‘You have breath for no more than 99 words. What would they be?’

I’ve been asked to contribute to the second volume – ahem! As the first volume of this terrific compilation is curated by the wonderful Liz Gray and features contributers like Tony Benn, Diane Athill, Nelson Mandela, Ben Okri and David Almond, (And you should get hold of a copy.) I’m a bit daunted. What could I write that could sit on the same pages as such luminaries? Help! It’s a bit tempting to wax lyrical. But alongside Rumi and Ursula Le Guinn my words might be flapping pigeons trying to pretend they were swans. On the other hand, I could be melodramatic and pretend it’s my deathbed speech. That runs the risk of me going on a bit too long. Anyway, deathbed speeches tend to be interrupted by death mid sentence and I wouldn’t like that. I could write a manifesto – well, minfesto. What to leave in and what to take out? Walls of paper balls are hitting my study wall. And anyway, Desmond Tutu is the master of short, sharp directives. In the first volume a an amazing healer called Elizabeth St John uses her 99 words to say she wouldn't waste her breath.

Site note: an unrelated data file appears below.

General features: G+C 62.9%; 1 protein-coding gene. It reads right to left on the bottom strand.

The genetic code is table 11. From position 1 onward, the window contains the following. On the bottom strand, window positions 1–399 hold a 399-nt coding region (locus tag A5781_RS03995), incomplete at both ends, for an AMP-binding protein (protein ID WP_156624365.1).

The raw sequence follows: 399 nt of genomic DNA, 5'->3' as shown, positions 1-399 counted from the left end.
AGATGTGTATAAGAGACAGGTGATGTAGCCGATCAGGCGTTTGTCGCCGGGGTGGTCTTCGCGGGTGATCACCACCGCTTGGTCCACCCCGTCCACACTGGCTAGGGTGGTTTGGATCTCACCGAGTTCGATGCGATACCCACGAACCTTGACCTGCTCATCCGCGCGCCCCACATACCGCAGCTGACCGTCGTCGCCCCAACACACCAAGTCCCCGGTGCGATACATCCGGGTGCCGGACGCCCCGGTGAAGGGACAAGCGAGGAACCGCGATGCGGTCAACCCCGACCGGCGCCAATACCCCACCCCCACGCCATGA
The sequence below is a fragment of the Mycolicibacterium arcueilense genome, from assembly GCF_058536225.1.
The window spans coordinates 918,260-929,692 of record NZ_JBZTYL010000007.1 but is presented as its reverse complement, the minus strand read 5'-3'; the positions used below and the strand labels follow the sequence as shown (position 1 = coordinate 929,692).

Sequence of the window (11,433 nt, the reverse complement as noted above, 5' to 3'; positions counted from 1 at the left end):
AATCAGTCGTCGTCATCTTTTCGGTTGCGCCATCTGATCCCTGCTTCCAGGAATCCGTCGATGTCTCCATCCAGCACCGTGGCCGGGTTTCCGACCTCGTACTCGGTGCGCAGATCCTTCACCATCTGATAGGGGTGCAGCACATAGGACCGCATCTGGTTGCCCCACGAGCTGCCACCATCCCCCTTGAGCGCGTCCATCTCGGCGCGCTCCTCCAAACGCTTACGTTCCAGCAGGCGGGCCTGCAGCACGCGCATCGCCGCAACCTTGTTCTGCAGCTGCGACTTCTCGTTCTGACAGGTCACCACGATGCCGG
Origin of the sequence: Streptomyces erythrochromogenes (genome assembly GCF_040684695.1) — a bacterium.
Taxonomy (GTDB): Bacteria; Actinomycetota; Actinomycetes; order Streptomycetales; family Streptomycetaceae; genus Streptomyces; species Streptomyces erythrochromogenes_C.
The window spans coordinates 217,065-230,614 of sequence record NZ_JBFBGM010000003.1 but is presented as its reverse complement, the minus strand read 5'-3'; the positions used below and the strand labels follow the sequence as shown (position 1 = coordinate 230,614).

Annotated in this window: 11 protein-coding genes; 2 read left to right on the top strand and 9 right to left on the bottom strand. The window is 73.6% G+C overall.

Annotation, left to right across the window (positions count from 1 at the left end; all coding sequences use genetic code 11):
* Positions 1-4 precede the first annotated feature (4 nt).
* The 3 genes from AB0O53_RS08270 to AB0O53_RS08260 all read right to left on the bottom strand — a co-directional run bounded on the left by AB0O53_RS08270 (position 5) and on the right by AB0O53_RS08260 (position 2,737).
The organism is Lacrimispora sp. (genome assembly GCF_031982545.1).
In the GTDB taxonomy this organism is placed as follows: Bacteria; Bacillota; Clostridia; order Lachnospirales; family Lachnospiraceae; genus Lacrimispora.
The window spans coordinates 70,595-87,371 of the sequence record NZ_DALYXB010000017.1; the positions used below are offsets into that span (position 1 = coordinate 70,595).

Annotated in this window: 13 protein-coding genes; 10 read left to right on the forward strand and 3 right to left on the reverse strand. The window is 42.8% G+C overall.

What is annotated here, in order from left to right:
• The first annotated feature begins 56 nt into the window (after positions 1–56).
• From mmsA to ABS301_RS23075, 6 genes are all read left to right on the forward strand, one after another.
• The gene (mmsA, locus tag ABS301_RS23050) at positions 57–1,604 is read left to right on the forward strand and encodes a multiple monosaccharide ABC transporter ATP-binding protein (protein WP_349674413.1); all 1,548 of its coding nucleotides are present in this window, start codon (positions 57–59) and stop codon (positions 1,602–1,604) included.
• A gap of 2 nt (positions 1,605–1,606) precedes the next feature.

So, I think I’m going to write the sort of note I could leave on the kitchen table – to be read by anyone. A shopping list of ideas for the future. All suggestions are welcome.

ll suggestions are welcome.


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(c) YANA STAJNO 2015